Wi-Fi signal strength: Are your investments in wireless infrastructure based on shaky data?
To check our Wi-Fi signal reception, we tend to look at the signal notification icon of our devices: the more bars, the better the signal. But more often than not, the amount of bars doesn’t give us a good indication of the quality of our connection.
We’ve all had situations where 4 or more bars are lighting up, but websites are still loading agonizingly slow. To make things worse, a lot of professional Wi-Fi planning and comparison tools use this same signal strength metric as a substitute for Wi-Fi throughput!
This blog post will show that the Received Signal Strength Indication or RSSI of a link (which is basically a numeric value for the number of bars) doesn’t correlate well with the throughput that can be achieved on that link.
In other words, big investment decisions in Wi-Fi infrastructure turn out to be based on paltry data at best.
RSSI is a measurement of the amount of power in a received radio signal. This signal can be Wi-Fi, a mobile network connection or any other wireless protocol. Wi-Fi devices continuously measure the amount of power carried by incoming traffic and report it back to the operating system of the device. This information is then used to give the user some knowledge about the Wi-Fi signal quality in the form of the well known signal bars.
Most Wi-Fi access points (or APs) even register RSSI values of all their connected client devices and a lot of popular Wi-Fi planning tools (like Ekahau, NetSpot, TamoGraph and AirMagnet Survey Express) use this signal strength measurements to create heatmaps and predict Wi-Fi coverage and throughput.
Since Wi-Fi operates in a rapidly changing wireless environment, it is highly dynamic in nature. Wi-Fi transmitters constantly adjust their traffic modulation in response to varying conditions, such as changes in attenuation or interference levels. While ‘full-duplex gigabit ethernet‘ may accurately describe the real-life performance of a wired link, the performance of a single Wi-Fi link may change from 1 Gbps to 1 Mbps and back within a matter of seconds.
As long as the chosen modulation is based on the received signal quality, RSSI should still be a good metric for performance, right? True, but there seems to be a lot more to the story!
First of all, RSSI is pure receive-side metric, while modulation happens at the transmitting side. To use the RSSI at one side of a link as a metric for the throughput of that link, means assuming the Wi-Fi link is symmetrical. Until we start using Wi-Fi access points as smartphones, this is not very likely. While current access points often have three antennas sending at the maximum allowed power, many mobile devices are limited to one antenna and limit their output strength on purpose to save battery energy.
Furthermore, just how and when to switch between different modulations varies between Wi-Fi chipsets. For example, if a transmitted packet is not acknowledged, some Wi-Fi devices immediately fall back to a lower modulation while others will try to retransmit at the same modulation (and only fall back after some retries).
All this makes the relationship between RSSI and link throughput a lot less predictable!
At Excentis, we perform a lot of Wi-Fi throughput testing. In such tests we measure the real application–layer throughput on a fixed set of locations within a house environment. These locations are chosen in such a way that the complete RSSI scale (-90 dBm up to -25 dBm) is generally covered. Since we store both the actual throughput result and the RSSI value for each measurement, we can easily correlate the two.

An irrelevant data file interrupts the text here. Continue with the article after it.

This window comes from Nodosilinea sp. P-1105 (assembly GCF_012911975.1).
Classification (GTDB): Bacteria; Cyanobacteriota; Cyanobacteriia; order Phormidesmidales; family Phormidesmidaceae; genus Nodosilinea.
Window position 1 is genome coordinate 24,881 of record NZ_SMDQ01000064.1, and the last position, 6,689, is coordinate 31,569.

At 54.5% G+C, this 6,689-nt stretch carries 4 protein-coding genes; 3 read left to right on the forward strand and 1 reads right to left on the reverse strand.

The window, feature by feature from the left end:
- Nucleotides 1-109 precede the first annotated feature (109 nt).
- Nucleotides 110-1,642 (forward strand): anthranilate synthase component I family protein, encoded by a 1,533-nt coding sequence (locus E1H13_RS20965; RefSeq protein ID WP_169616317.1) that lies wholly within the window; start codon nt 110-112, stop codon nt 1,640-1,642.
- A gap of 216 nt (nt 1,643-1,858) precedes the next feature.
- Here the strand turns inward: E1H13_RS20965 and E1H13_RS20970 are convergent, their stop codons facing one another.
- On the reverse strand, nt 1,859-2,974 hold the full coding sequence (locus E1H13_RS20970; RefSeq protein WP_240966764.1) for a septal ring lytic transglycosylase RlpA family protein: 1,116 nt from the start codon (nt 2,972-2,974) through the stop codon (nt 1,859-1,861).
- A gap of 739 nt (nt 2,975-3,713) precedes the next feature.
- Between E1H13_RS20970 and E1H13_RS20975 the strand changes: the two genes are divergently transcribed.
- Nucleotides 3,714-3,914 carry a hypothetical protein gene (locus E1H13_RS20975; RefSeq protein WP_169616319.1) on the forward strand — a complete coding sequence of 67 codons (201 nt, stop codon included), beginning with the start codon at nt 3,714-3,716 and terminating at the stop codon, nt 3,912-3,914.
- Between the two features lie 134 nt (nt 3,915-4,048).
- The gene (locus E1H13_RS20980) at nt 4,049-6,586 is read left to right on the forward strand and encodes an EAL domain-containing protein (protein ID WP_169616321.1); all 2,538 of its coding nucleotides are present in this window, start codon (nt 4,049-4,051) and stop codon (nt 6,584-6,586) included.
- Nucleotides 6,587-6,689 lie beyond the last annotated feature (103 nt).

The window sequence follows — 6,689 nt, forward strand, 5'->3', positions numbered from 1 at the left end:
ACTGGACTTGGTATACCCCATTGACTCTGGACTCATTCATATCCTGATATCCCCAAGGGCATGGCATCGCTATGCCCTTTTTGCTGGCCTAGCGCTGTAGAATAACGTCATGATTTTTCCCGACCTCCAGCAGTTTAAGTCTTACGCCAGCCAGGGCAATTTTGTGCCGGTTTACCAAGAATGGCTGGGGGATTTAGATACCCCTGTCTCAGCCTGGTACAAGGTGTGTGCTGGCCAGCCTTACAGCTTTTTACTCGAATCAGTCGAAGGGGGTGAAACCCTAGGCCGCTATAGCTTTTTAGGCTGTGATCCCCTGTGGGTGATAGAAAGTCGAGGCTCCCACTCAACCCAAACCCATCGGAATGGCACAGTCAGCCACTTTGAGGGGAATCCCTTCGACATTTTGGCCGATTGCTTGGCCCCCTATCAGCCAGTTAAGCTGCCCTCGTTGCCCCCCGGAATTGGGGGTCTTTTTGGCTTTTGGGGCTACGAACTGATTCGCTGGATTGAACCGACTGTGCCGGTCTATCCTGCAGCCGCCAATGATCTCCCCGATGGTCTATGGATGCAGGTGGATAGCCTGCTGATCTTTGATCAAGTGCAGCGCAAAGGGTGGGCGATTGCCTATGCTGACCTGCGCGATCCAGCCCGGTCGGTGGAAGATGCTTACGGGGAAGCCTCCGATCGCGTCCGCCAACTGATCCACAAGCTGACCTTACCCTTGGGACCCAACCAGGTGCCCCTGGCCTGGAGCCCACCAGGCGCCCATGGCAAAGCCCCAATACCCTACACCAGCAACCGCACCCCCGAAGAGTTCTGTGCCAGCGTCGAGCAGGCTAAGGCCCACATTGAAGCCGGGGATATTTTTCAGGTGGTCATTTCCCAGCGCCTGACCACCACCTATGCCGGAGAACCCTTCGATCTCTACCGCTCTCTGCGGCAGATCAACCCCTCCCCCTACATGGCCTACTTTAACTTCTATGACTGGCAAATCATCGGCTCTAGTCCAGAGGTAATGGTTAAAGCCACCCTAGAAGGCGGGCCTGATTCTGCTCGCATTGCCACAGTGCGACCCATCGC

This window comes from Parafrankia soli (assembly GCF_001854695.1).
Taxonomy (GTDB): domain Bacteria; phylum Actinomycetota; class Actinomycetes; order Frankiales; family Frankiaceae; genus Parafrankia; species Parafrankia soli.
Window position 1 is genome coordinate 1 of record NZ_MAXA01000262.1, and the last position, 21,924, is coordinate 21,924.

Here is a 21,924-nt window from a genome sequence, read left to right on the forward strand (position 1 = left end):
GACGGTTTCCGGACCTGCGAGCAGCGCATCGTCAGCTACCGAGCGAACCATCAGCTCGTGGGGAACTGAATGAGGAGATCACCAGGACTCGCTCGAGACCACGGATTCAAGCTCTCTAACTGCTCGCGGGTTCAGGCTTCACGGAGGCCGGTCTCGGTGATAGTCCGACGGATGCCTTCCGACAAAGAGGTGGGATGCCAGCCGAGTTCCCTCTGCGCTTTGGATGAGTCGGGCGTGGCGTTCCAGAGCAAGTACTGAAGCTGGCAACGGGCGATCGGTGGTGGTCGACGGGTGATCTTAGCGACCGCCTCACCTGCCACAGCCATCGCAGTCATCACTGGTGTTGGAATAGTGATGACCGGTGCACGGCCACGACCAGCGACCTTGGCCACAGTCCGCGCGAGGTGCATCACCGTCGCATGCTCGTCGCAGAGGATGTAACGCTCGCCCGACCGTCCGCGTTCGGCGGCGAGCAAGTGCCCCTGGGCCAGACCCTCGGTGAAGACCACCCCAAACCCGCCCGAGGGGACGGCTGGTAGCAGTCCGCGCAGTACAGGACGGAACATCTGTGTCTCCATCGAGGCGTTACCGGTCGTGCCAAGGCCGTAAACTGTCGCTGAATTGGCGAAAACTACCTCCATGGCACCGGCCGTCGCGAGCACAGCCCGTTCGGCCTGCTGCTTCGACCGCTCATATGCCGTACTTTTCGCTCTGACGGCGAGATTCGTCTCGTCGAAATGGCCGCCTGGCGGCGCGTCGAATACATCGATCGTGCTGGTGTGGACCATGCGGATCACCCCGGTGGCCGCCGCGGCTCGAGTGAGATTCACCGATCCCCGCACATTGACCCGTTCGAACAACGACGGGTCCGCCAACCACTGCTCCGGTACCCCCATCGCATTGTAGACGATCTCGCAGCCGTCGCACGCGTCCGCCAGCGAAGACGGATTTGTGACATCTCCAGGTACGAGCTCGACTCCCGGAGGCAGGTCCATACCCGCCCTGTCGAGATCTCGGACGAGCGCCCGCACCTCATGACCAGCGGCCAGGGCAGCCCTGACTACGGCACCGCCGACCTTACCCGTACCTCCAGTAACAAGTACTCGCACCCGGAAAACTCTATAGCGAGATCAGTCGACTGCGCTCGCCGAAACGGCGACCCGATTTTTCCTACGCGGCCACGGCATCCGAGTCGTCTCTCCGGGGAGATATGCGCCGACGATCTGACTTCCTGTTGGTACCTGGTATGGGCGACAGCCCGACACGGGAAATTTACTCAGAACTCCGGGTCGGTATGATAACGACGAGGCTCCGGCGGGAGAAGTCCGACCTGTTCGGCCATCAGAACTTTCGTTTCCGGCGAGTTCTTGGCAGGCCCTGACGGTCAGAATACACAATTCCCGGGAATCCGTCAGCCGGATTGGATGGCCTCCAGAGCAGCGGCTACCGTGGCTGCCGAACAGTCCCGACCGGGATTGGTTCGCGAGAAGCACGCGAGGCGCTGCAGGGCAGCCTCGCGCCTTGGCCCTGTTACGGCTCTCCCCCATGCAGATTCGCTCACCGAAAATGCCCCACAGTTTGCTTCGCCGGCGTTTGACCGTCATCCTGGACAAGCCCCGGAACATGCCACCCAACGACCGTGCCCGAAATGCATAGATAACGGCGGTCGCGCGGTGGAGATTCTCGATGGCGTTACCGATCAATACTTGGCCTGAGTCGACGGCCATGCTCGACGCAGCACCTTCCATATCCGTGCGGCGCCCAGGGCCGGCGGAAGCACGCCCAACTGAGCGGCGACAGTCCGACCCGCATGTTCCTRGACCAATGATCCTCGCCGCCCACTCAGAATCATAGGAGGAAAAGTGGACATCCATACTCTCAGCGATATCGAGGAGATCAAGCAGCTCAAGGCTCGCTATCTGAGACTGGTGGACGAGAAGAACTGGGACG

The picture below shows data from such a test. The data points show the RSSI values and throughput results for a single Wi-Fi client device on multiple locations. Multiple access points (all with similar characteristics) are plotted.
At first glance, there seems to be a clear correlation between RSSI and throughput: the higher the RSSI, the higher the throughput. This is definitely true. However, does this also mean we can predict the throughput based on the RSSI? In other words, can we assess the actual performance of an access point based on the reported RSSI values, like many tools do?
Unfortunately, this is not the case. The graph clearly shows that a single RSSI value can result in a wide range of throughput measurements, even for the same access point! For example, it turns out an RSSI value around -75 dBm on AP6 can result in anything between 5 Mbps and 45 Mbps. Not really what we were hoping for…
Of course, the spread in throughput is widest for low RSSI values where the connection is less reliable. But even at higher RSSI values (around -45 dBm), we still see a spread of 30 Mbps! This margin of error may be well above the performance difference between comparable access points, which renders RSSI values useless for such purposes.
Conclusion: Embracing Wi-Fi Complexity
Receive Signal Strength Indicator values have many advantages, like being easy to measure and easy to interpret. Signal strength also has an influence on the link performance. However, it doesn’t take account of the complexities of Wi-Fi operation at both the physical and MAC layers, which influence Wi-Fi performance just as much!
Using RSSI values to predict link performance means you’re ignoring rather than acknowledging the complexity of Wi-Fi and may lead to skewed or even wrong conclusions.